Marketing has certainly reached a tipping point as it relates to targeting.  No longer do we have to develop large targeted advertising and marketing campaigns…thanks to the Numerati.  Okay, back to my original question…who are the Numerati?  They are the technological and statistical gurus who have figured out how to target us without asking us one single question.  Can’t be?  Read on.

Ever wonder how it is that while surfing the web you are consistently receiving banner advertising that seems to be targeted to what you are currently shopping for?  How about online advertising that pops up on your favorite news website for things you are vaguely interested in based on your hobbies?  To use a phrase from Hawaii Five-O last night…you know what they say about coincidences…they take a lot of planning.  And the Numerati do nothing but plan…how to reach you.

Without getting into a lot of techno babble and market research geek, the Numerati are the folks that take volumes of behavioral data from the web and, through the use of some pretty sophisticated modeling and programming, determine what online advertising should resonate with you.   

The Two Main Benefits:

  • It can help you quantify a hard to define/segment market—it goes beyond the typical demographic and psychographic variables
  • Behavioral targeting can significantly reduce the cost of sale (new and ongoing)

The Drawbacks:

  • It’s a model…and models can be wrong
  • There is too much junk out there for a meaningful conclusion for targeting
  • We are lazy and ADD (attention deficit disorder) surfers…not everything we search or click on is meaningful to us.

Marketing is truly at a tipping point.  Soon I wont even have to think about or desire anything! The Numerati will tell me what I want and make it very easy to buy it!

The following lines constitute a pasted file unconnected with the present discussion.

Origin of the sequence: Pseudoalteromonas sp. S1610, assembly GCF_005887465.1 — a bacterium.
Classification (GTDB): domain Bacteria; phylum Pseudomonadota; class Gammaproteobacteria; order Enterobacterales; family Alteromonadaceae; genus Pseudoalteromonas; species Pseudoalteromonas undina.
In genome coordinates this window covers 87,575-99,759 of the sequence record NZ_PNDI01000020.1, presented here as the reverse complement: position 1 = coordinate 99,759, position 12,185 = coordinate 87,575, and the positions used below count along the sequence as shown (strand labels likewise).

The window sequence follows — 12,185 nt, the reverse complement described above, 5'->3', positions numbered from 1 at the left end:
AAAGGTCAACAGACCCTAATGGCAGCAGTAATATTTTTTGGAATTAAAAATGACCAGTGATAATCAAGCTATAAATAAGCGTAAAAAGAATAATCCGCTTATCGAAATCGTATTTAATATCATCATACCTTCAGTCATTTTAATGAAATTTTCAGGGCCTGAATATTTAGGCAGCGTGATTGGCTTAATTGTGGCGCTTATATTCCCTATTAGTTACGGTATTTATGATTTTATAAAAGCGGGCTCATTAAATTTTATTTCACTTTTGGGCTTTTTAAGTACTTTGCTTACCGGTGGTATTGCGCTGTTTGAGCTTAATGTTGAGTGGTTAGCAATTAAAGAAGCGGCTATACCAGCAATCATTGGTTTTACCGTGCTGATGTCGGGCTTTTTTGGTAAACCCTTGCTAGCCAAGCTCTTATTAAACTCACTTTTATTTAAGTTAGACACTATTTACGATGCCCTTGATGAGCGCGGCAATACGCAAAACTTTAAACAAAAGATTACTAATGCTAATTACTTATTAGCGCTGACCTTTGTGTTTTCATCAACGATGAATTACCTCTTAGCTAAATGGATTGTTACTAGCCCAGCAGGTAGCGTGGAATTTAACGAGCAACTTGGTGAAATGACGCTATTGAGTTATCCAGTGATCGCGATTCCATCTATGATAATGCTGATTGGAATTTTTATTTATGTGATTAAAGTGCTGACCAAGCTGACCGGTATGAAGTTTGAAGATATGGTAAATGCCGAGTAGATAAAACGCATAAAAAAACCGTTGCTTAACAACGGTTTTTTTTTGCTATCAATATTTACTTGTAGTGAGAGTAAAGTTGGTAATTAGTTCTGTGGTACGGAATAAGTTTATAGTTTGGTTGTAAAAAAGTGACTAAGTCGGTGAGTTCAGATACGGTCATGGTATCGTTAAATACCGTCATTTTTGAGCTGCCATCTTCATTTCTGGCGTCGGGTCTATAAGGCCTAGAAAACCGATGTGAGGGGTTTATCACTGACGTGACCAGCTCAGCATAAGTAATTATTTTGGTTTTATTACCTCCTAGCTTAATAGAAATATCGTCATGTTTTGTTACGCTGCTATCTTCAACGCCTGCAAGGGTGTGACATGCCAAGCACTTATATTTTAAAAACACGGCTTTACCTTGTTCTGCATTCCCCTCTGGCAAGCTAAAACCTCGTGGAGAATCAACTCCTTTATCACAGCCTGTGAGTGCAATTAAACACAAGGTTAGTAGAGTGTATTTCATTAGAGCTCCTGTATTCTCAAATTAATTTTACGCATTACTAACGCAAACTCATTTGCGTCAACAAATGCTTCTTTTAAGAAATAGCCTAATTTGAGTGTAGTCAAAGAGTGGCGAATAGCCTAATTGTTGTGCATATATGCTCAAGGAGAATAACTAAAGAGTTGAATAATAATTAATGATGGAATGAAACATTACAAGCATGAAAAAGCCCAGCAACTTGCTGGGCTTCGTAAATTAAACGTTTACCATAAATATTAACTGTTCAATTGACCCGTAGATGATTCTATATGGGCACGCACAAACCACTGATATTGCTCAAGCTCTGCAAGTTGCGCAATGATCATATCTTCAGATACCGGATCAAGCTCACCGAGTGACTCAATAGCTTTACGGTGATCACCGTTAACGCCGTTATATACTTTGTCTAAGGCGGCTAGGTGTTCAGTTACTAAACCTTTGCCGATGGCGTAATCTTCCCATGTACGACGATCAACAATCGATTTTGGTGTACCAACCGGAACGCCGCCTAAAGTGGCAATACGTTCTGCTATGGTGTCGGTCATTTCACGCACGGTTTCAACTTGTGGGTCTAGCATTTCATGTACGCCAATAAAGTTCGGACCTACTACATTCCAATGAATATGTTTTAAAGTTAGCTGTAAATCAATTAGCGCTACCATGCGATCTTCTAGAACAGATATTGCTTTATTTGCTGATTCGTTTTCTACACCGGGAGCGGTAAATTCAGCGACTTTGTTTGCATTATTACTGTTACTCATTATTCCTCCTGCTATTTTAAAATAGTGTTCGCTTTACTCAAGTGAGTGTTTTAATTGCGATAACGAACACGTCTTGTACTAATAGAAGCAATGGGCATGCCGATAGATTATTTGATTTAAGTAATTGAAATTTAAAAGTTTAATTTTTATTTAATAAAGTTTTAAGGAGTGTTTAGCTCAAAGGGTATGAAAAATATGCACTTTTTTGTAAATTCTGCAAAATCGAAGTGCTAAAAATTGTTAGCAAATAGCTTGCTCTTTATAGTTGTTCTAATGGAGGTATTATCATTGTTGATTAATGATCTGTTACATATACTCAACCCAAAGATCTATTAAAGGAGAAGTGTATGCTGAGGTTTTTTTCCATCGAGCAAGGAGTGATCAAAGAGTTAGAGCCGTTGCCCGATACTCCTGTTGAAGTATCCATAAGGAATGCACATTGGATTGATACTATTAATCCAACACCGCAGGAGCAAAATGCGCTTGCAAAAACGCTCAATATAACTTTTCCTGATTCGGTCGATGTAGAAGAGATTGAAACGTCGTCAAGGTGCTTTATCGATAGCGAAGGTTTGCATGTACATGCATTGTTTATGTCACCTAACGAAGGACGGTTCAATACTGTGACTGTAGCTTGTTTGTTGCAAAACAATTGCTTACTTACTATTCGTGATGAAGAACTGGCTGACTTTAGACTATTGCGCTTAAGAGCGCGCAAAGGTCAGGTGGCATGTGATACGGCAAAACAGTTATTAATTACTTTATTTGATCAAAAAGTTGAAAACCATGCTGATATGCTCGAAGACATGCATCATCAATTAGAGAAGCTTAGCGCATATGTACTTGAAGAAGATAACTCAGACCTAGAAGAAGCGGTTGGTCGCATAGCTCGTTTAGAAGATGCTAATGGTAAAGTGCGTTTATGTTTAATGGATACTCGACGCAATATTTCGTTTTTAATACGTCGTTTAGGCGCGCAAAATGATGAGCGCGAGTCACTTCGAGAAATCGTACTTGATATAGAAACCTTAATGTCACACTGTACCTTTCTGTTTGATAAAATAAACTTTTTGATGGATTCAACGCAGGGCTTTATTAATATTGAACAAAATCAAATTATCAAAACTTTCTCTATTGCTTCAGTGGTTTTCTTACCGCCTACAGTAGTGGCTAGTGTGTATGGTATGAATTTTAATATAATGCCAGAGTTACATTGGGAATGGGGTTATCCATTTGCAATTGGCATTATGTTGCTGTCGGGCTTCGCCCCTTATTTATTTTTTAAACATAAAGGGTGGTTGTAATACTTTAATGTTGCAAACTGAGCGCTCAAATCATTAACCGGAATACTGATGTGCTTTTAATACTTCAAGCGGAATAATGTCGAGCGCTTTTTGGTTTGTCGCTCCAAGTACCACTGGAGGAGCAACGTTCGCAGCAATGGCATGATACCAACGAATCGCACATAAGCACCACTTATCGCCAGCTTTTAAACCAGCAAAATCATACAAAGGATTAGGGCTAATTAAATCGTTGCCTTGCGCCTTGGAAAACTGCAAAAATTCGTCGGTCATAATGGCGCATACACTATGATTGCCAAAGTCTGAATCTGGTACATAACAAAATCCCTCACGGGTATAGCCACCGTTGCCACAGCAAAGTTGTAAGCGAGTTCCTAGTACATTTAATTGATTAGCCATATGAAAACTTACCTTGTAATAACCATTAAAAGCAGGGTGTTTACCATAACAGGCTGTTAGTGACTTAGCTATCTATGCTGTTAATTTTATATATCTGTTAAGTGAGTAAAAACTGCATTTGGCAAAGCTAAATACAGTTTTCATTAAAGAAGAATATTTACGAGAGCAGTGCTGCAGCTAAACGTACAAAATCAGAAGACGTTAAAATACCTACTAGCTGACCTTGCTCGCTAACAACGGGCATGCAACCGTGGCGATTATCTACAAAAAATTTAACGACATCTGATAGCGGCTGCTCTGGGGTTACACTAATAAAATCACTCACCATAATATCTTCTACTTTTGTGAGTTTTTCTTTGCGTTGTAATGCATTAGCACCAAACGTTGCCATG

Happy Marketing!

When are B2Bs watching? It depends of course!

According to a study by Bizo, business professionals are more likely to click on digital ads during the weekend, but more likely to take action on such ads during the week—particularly on Wednesdays.   But viewership and action don’t always happen on the same days. 

Since I am very focused on small businesses and how they operate, I found this statistic very interesting:

  • Small Business professionals are most likely to take action on ads shown on Sunday, and 39% more likely to do so on Sunday than for ads shown on Saturday, the day they are least likely to take action.

Here are some interesting industry differences from the study:

  • Agriculture professionals are most likely to take action on ads shown to them on Tuesday, and 50% more likely to do so on Tuesday than for ads shown on Sunday, the day they are least likely to take action. But agriculture professionals are most likely to click on ads shown to them on Wednesday.
  • Software professionals are most likely to take action on ads served on Tuesday, and 600% more likely to do so on Tuesday than for ads served on Sunday, the day they are least likely to take action.
  • Medical professionals are most likely to take action on ads served on Thursday, and 35% more likely to do so on Thursday than for ads served on Saturday, the day they are least likely to act.
  • Real Estate professionals are most likely to take action on ads shown on Saturday, and 99% more likely to do so on Saturday than for ads shown on Wednesday, the day they are least likely to act.

So as usual, the answer is “E, All of the Above”, more commonly referred to as “it depends”.